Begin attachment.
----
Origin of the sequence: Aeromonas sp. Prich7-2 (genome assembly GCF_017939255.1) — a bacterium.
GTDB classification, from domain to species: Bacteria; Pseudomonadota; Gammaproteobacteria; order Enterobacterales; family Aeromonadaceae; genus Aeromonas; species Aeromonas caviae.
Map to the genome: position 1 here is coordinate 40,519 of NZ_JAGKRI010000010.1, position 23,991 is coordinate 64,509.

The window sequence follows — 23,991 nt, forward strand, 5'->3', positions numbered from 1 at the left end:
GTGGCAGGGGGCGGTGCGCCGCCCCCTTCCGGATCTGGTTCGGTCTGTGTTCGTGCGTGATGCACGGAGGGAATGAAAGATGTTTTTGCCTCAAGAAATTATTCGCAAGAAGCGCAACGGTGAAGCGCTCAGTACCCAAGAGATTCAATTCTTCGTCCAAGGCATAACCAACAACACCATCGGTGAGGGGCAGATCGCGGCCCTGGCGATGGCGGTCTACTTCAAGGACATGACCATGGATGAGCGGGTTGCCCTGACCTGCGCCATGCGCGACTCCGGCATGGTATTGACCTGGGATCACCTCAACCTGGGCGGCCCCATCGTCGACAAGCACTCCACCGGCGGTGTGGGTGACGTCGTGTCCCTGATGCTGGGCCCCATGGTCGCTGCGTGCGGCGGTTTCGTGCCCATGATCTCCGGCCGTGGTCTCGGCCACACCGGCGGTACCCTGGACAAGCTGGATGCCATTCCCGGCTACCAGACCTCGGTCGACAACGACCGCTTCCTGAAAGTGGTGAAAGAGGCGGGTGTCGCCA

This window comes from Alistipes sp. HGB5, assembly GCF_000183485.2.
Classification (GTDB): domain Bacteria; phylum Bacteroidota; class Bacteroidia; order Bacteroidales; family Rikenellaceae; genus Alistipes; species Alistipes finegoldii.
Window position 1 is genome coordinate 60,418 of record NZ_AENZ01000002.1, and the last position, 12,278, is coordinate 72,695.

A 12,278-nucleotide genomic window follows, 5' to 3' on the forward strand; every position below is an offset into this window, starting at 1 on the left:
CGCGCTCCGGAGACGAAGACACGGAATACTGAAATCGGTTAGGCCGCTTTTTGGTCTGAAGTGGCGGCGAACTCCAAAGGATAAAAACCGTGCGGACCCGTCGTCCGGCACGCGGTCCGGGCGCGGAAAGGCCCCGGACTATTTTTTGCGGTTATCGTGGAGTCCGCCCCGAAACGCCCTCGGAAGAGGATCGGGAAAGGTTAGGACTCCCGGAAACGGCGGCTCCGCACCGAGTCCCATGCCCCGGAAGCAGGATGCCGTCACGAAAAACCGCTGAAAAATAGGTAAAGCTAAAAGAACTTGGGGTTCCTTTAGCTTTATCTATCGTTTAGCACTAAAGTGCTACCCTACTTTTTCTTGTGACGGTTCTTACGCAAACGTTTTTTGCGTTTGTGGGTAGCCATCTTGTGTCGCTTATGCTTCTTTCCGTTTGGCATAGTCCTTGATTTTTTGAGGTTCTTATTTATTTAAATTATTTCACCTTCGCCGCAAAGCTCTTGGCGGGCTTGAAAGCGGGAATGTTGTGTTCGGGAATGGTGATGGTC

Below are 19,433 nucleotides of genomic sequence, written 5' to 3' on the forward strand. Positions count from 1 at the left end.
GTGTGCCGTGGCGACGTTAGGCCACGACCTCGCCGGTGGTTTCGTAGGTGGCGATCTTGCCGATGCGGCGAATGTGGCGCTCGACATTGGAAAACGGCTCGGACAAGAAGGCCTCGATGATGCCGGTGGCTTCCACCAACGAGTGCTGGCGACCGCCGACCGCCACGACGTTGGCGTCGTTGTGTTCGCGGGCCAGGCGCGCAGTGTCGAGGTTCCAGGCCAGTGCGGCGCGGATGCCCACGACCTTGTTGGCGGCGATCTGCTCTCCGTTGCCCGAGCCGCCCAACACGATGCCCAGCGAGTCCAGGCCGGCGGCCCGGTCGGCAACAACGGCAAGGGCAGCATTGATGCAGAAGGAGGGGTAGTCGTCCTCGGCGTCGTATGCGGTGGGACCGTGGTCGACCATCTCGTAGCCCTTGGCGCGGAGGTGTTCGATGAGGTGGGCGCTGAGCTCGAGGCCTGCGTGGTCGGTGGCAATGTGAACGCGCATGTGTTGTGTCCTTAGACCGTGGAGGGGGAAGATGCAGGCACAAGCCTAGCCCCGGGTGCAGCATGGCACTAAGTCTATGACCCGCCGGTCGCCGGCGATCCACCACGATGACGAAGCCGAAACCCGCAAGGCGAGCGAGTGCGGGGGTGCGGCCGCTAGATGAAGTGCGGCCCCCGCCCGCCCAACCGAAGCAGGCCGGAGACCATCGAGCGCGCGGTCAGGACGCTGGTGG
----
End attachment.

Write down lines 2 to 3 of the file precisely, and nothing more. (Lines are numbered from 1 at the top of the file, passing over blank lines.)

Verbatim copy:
GTDB classification, from domain to species: Bacteria; Pseudomonadota; Gammaproteobacteria; order Enterobacterales; family Aeromonadaceae; genus Aeromonas; species Aeromonas caviae.
Map to the genome: position 1 here is coordinate 40,519 of NZ_JAGKRI010000010.1, position 23,991 is coordinate 64,509.